10 Greatest Conspiracy Theories Of All Time

1. It was actually Jackie Kennedy who assassinated JFK in Dallas. He was shot from inside the car! Jackie was fed up with being paraded before the public as a trophy wife, and also with her husband indulging his sexual peccadilloes with hundreds of different prostitutes.

2. Julius Caesar faked his own death and having discovered the secret of immortality is actually the secret power behind the sub-prime mortgage speculation that led to the current financial collapse.

3. Using his vast financial resources Aristotle Onassis paid Nikola Tesla to construct a time machine, and then travelled back to the eighteenth-century. Once in the past Onassis created a fake identity as Adam Weishaupt – a professor of law at The University of Ingolsttadt – and then on 1 May 1776 founded the Bavarian Illuminati.

4. Albert Einstein plagiarised all his scientific theories from secret papers that originated with the The Knights Templar and that were passed down through the ages with the avowed intention of undermining twentieth-century civilisation.

5. After her death Princess Diana’s body was ritually carried around the sites of 69 stone circles in north-east Scotland. This is the basis of the book 69 Things To Do With A Dead Princess.

6. Howard Hughes wasn’t actually a recluse. Hughes switched identities with actress Jane Russell (who wanted to drop out of the public eye), so that he could indulge his penchant for cross-dressing in public without anybody realising he was a man.

7. The 9/11 attack was carried out by several Imperial Wizards of the Ku Klux Klan whose fascist world view led them to loath the city of New York and the US government in Washington.

8. Lady Gaga is the public face of a huge international plot by fashionistas to take control of the world.

9. Richard Nixon was innocent of any wrong doing over Watergate.

10. The real identity of the psychotic serial killer Jack The Ripper is beat novelist William Burroughs. This forms the basis of the book Down & Out In Shoreditch & Hoxton.

NB. There are no great conspiracy theories. You’d have to be off your trolley to believe the Templars organised the French revolution or that the Illuminati was ever in a position to seize world power (since it was a tiny sect that was completely suppressed in the eighteenth-century). Because for many years I have been plagued by conspiracy nuts who lack the wit to work out that material like the stuff in this post is satiric, it is unfortunately necessary to point that out here. There are, of course, political conspiracies of which Watergate is an example – but vast consciously organised conspiracies on a global scale simply aren’t practical. Or to put it another way, if you think the World Trade Centre in New York was destroyed by the US government using controlled demolition from within the buildings, then you’re a nutjob who’d believe almost anything!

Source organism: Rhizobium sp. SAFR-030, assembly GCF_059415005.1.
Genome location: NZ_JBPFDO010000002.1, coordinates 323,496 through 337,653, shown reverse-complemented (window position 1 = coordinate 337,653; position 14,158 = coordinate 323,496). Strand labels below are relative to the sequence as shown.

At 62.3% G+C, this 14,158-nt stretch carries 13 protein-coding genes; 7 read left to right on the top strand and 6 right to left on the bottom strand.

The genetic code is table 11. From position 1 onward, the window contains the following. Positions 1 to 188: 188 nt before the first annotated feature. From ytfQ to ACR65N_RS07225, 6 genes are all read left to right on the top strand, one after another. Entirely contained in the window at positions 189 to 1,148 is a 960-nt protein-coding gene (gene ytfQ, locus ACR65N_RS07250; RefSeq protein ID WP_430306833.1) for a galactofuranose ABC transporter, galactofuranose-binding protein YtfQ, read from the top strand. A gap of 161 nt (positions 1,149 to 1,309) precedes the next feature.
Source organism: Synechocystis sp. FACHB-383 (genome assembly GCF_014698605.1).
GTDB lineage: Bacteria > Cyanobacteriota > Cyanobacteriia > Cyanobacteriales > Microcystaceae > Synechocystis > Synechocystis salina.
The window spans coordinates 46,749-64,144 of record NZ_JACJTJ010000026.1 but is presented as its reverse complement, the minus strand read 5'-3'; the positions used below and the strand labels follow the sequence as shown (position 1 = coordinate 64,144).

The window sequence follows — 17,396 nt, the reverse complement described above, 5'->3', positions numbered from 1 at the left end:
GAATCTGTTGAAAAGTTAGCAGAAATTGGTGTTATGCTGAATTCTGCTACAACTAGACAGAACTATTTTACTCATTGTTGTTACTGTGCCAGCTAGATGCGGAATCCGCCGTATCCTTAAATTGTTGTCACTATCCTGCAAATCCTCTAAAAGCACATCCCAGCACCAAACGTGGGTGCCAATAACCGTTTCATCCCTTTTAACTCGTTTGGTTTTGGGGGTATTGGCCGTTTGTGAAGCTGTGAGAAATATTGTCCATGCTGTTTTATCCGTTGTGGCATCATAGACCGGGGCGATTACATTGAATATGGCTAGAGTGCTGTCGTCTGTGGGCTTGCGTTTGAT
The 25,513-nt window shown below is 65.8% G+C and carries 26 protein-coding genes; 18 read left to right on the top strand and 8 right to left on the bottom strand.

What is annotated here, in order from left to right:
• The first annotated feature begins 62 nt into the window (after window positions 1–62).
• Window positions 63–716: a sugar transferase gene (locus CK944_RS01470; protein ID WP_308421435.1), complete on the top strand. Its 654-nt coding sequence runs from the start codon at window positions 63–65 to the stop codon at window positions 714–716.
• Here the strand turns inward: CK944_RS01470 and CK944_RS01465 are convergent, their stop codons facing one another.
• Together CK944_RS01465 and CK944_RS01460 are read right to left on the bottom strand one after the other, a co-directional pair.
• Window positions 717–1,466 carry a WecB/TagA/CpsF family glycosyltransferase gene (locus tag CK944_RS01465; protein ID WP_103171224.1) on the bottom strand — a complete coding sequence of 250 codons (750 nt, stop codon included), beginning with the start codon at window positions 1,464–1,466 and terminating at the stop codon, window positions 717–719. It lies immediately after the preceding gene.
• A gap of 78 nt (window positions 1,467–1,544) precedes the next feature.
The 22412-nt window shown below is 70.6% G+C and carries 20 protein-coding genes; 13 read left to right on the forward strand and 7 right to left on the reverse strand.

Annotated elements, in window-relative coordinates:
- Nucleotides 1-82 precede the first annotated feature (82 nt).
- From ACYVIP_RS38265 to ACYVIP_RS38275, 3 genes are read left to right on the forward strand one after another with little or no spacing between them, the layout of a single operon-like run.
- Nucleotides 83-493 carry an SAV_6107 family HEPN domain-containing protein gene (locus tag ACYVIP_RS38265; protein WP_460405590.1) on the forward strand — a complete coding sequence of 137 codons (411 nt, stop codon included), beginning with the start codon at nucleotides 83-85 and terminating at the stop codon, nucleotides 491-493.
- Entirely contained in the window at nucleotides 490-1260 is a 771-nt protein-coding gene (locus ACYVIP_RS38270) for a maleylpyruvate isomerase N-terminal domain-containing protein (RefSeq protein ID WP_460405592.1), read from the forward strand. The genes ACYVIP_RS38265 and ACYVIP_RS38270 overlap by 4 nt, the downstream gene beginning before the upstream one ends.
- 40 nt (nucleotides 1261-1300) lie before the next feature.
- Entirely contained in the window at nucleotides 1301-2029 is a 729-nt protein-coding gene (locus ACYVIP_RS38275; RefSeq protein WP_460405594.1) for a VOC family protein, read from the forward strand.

And while you’re at it don’t forget to check – www.stewarthomesociety.org – you know it makes (no) sense!

About mistertrippy

Stewart Home was born in south London in 1962. His mother Julia Callan-Thompson was a showgirl and club hostess. He has never held down a regular job for more than a few months at a time. On those rare occasions when he's been forced to work, Home has taken employment as a factory labourer, agricultural labourer, shop assistant, office clerk and art class model. Deciding he didn't like working in factories as a teenager, Home pursued cultural and political interests, writing many books and participating in even more gallery exhibitions.
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30 thoughts on “10 Greatest Conspiracy Theories Of All Time

  1. Thomas The Tankie says:

    As Stalin observed: “Just because you’re paranoid it doesn’t mean they’re not out to get you…”

  2. But you know the moon landings were actually faked by that geezer who did the clangers right?

  3. mistertrippy says:

    Yeah, the old tale goes they couldn’t land on the moon coz it was made of soft cheese and the spacecraft would have sunk right into it, so they flew to Mars then got some post production done to get rid of the red in the landscape and make it look like the moon! Conspiracy theorists will believe anything! Toot toot!

  4. Bob The Bilderberger says:

    The Bilderberg conference is an annual, unofficial, invitation-only conference of approximately 120 to 140 guests from North America and Western Europe, most of whom are people of influence. About one-third are from government and politics, and two-thirds from finance, industry, labour, education and communications. Meetings are closed to the public and often feature future political leaders shortly before they become household names.

  5. SC says:

    Number 8 and 10 made me chuckle in particular (imagine too if Lady Gaga was William Burroughs after a particularly lenghty stay in his orgone accumulator), but all good stuff!

  6. raymond anderson says:

    Howard Hughes and Jane Russell have the same eyes. And they are both breeds of terrier. How more spooky can it get? Everyone knows Diana’s body was reconstituted as a Pot Noodle. Don’t they?
    The paparazzi? Lab techs on a deadline.
    Pogle’s Wood . I don’t think even you can deny that was Mind Control.